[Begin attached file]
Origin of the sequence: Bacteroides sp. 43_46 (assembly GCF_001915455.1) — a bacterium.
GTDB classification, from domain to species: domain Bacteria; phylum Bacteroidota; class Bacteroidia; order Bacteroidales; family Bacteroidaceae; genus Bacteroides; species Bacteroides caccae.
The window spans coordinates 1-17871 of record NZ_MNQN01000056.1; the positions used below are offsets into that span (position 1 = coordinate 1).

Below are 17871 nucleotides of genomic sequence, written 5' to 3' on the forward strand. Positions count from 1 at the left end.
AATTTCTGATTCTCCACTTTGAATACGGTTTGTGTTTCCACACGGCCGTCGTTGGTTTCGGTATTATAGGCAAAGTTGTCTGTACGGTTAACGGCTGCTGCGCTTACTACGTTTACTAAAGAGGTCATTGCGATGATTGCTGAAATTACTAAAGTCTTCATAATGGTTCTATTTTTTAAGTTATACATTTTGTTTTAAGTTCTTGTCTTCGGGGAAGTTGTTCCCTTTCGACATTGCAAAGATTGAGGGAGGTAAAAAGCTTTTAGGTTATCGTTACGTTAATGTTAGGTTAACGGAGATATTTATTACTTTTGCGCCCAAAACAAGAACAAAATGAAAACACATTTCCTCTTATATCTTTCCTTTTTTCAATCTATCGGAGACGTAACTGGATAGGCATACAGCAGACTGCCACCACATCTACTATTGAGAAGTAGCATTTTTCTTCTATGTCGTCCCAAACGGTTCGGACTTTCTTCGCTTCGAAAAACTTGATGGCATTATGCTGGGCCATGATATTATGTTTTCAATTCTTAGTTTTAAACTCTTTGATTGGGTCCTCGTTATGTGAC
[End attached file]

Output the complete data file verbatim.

Origin of the sequence: Bacteroides sp. 43_46 (assembly GCF_001915455.1) — a bacterium.
GTDB classification, from domain to species: domain Bacteria; phylum Bacteroidota; class Bacteroidia; order Bacteroidales; family Bacteroidaceae; genus Bacteroides; species Bacteroides caccae.
The window spans coordinates 1-17871 of record NZ_MNQN01000056.1; the positions used below are offsets into that span (position 1 = coordinate 1).

Below are 17871 nucleotides of genomic sequence, written 5' to 3' on the forward strand. Positions count from 1 at the left end.
AATTTCTGATTCTCCACTTTGAATACGGTTTGTGTTTCCACACGGCCGTCGTTGGTTTCGGTATTATAGGCAAAGTTGTCTGTACGGTTAACGGCTGCTGCGCTTACTACGTTTACTAAAGAGGTCATTGCGATGATTGCTGAAATTACTAAAGTCTTCATAATGGTTCTATTTTTTAAGTTATACATTTTGTTTTAAGTTCTTGTCTTCGGGGAAGTTGTTCCCTTTCGACATTGCAAAGATTGAGGGAGGTAAAAAGCTTTTAGGTTATCGTTACGTTAATGTTAGGTTAACGGAGATATTTATTACTTTTGCGCCCAAAACAAGAACAAAATGAAAACACATTTCCTCTTATATCTTTCCTTTTTTCAATCTATCGGAGACGTAACTGGATAGGCATACAGCAGACTGCCACCACATCTACTATTGAGAAGTAGCATTTTTCTTCTATGTCGTCCCAAACGGTTCGGACTTTCTTCGCTTCGAAAAACTTGATGGCATTATGCTGGGCCATGATATTATGTTTTCAATTCTTAGTTTTAAACTCTTTGATTGGGTCCTCGTTATGTGAC